Rav Samuel Mohiliver (1824-1891)
Rabbi Shmuel Mohilever learned in the famed Volozhin Yeshiva and became Rabbi of Bialystock in 1883. He was among the first founders and leaders of the Hibbat Zion movement and served as the force behind the religious faction within the movement. His lifework planted the seeds which would later germinate into the Mizrachi movement under Rabbi Jacob Reines.
"Almost all of our sages (poskim) have agreed with the opinion of the MaHaRit that even in our times we are commanded to go up to Eretz Yisrael. Therefore I was much surprised at some of the great leaders of our nation who are learned in Torah and Hasidut, when they expressed opposition to living in the Holy Land and causing its reclamation by buying field and vineyards for Jewish farmers to settle upon it. They based such opposition on the fact that a majority of these farmers, specifically the young ones, don't adhere to the Torah. Their words are not correct, for it has already been written that the Holy One Blessed Be He would rather His children remain in the land, even though they do not keep His commandments, than reside in the Diaspora and keep the commandments."
Address to the First Zionist Congress (1897)
"The basis of Hibbat Zion is the Torah, as it has been handed down to us from generation to generation, with neither supplement nor subtraction. I do not intend this statement as an admonition to any individual regarding his conduct, for, as our sages have said: "Verily, there are none in this generation fit to admonish." I am nevertheless stating in a general way, that the Torah, which is the Source of our Life, must be the foundation of our regeneration in the land of our fathers.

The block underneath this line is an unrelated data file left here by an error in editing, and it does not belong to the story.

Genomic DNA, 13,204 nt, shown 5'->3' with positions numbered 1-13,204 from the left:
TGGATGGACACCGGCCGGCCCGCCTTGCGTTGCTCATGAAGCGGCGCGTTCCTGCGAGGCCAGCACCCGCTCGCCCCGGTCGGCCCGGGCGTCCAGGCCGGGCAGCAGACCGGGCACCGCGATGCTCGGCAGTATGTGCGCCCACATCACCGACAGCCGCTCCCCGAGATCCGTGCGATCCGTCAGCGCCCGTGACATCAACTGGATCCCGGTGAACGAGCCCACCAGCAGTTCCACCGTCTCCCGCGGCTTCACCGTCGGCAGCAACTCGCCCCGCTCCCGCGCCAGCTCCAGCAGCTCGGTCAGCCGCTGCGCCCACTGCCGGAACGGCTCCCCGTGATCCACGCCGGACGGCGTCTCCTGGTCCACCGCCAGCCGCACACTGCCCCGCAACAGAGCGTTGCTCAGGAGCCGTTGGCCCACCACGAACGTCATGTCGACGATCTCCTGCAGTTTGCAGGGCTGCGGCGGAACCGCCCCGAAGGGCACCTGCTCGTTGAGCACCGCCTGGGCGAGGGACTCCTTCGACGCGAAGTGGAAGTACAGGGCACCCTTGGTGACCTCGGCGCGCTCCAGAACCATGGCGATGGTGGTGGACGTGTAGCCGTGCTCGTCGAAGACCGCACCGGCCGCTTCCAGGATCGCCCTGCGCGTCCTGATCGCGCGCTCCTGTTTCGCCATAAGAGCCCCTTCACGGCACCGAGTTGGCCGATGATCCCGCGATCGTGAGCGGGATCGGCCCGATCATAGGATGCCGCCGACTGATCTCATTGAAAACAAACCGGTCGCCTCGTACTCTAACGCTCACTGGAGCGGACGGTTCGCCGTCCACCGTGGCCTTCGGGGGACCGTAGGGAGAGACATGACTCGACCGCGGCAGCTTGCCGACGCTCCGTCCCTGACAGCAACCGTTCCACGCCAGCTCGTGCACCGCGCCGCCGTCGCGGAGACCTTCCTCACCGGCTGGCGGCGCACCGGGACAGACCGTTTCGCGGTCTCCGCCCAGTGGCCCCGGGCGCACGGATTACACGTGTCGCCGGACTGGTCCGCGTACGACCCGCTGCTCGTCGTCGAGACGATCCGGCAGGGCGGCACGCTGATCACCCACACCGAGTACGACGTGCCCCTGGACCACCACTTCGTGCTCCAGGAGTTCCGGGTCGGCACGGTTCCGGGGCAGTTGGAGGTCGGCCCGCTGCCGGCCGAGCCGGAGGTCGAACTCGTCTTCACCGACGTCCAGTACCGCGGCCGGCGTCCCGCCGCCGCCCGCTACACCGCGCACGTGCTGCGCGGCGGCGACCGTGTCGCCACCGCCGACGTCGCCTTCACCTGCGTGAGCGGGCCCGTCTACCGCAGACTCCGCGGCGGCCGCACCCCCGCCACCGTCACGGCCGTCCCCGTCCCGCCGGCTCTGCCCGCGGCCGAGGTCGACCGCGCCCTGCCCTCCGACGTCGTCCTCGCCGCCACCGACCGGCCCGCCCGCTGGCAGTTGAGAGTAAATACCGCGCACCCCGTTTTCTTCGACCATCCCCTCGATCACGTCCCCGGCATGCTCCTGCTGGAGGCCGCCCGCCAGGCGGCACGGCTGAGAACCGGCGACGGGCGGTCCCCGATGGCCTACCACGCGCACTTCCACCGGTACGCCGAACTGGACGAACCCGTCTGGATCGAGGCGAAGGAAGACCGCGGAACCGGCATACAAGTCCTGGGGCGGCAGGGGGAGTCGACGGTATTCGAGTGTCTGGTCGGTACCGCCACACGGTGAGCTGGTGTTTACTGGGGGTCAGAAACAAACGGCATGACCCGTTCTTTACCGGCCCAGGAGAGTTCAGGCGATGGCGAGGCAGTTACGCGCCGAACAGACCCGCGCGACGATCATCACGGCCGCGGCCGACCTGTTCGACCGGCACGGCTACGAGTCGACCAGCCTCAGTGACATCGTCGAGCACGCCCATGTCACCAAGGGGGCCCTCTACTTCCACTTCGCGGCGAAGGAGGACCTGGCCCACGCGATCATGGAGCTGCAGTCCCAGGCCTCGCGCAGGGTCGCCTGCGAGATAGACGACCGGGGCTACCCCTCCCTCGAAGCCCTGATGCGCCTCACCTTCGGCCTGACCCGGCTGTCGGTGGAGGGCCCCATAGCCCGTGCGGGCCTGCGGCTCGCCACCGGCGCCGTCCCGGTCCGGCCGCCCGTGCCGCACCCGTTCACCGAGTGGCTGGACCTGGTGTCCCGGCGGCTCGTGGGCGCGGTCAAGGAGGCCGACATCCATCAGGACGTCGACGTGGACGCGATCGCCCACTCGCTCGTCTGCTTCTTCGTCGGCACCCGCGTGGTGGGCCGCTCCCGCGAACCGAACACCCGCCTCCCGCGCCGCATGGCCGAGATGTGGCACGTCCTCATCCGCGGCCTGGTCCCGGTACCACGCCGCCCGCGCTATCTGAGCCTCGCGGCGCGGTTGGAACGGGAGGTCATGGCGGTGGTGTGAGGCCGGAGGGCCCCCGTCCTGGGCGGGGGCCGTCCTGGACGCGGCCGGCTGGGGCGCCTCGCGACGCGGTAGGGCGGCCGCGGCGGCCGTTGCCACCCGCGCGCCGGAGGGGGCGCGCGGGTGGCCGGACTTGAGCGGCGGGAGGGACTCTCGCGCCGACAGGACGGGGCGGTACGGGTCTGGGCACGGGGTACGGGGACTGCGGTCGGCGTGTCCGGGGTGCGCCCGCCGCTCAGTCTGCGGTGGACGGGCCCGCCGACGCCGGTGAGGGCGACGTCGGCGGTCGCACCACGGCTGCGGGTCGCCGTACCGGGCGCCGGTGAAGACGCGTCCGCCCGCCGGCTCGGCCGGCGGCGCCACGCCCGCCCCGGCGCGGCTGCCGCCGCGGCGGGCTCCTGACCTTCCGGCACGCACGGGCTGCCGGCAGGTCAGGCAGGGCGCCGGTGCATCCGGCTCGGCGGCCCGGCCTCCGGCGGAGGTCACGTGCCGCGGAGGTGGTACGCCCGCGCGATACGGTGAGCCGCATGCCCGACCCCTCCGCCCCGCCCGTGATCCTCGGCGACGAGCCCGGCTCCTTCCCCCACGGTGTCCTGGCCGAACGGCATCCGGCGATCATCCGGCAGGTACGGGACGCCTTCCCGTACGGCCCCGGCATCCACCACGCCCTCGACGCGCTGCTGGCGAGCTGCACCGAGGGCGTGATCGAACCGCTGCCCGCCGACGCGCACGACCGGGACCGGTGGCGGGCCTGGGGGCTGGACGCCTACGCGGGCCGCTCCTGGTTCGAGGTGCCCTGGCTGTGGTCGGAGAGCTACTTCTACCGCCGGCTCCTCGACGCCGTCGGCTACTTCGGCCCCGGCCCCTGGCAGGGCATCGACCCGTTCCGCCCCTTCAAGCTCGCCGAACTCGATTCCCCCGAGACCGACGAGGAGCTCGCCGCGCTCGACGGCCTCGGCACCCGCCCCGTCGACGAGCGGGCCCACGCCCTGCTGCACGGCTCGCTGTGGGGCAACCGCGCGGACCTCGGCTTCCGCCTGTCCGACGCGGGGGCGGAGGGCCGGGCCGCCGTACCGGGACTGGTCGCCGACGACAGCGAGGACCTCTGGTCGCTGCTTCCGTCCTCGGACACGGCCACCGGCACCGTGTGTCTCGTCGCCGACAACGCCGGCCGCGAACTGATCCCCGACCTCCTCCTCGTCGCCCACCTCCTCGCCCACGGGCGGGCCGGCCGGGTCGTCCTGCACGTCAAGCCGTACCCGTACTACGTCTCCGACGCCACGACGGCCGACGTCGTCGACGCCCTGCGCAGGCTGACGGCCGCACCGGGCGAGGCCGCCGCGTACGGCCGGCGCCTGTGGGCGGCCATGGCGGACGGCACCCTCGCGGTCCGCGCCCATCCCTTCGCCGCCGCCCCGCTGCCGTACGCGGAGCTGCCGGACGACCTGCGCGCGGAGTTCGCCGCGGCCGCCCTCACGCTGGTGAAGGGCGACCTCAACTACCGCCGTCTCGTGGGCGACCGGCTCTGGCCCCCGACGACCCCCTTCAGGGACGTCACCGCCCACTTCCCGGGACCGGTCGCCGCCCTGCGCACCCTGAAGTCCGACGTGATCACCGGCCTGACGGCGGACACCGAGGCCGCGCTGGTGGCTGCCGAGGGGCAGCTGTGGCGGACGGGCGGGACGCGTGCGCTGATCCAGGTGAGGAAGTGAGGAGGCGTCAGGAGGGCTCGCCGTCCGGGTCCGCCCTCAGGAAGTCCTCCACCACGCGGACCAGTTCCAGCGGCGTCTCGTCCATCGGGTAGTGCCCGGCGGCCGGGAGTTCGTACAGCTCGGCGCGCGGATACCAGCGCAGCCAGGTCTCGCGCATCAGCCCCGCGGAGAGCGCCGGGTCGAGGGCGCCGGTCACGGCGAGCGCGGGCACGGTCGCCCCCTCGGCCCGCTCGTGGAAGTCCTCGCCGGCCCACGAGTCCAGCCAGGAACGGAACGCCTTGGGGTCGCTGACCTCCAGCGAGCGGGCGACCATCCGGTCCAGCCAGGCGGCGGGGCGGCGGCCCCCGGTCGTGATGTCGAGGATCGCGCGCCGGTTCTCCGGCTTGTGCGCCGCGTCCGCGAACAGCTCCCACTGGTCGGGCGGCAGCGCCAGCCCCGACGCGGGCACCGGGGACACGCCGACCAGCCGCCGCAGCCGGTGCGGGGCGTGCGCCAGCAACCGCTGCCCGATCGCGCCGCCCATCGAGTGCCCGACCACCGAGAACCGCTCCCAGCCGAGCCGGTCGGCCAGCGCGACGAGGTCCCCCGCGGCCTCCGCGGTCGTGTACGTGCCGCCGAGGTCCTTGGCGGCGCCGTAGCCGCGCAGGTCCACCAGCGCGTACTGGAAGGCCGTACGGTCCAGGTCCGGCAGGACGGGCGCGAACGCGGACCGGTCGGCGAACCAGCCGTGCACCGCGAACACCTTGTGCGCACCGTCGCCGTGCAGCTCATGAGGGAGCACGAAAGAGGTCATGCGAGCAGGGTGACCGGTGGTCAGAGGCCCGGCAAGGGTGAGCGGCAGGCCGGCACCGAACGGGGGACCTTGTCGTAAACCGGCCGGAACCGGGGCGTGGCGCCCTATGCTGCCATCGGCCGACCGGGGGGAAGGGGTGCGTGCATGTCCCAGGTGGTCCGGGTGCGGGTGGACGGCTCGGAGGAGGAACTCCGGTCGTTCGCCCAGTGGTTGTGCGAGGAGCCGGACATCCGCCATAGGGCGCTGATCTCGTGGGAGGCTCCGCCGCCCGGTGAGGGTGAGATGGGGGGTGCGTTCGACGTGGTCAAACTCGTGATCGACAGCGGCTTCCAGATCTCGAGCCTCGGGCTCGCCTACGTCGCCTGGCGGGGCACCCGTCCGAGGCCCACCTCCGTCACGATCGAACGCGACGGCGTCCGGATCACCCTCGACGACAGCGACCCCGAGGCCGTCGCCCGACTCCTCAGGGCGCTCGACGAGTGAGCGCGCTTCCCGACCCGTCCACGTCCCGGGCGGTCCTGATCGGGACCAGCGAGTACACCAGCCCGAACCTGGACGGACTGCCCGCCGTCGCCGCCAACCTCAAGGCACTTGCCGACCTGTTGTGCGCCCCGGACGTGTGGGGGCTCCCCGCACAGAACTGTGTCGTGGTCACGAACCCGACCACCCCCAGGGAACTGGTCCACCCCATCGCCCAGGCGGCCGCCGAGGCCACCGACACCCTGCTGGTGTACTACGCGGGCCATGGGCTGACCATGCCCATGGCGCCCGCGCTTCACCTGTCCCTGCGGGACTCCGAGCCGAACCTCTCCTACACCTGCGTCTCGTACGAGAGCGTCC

In conclusion, I lift up my voice to my brethren : Behold, it is now two thousand years that we await our Messiah, to redeem us from our bitter exile and to gather our scattered brethren from all corners of the earth to our own land, where each shall dwell in security, under his vine and under his fig tree. This faith, strong within us, has been our sole comfort in the untold days of our misery and degradation. And even though in the last century some have arisen in our midst who have denied this belief, tearing it our of their hearts and even erasing it from their prayers, the masses of our people hold fast to this hope, for the fulfillment of which they pray morning, noon and night, and in which they find balm for their suffering. Of late certain orthodox rabbis have arisen in western Europe, among whom one has even declared that the promises of future bliss and consolation made by our seers were in the form of symbols and parables.
The coming of the Messiah, they say, will not be to bring Israel back to the Land of its Fathers and put an end to its long dispersion and many sorrows, but will be to establish the Kingdom of Heaven for all mankind, while Israel continued in exile as a light to the gentiles. Others of these rabbis assert, without qualification, that nationalism is contrary to our belief in the advent of the Messiah. I am therefore constrained to declare publicly that all this is not true. Our hope and faith has ever been and still is, that our Messiah will come and gather in all the scattered of Israel, and instead of our being wanderers upon the face of the earth, ever moving from place to place, we shall dwell in our own country as a nation, in the fullest sense of the word. Instead of being the contempt and mockery of the nations, we shall be honored and respected by all peoples of the earth. This is our faith and hope, as derived from the words of our prophets and seers of blessed memory and to this our people clings!"
Source: The above information and photo was taken from the World Mizrachi Website http://www.mizrachi.org/elearning/View_history.asp?id=121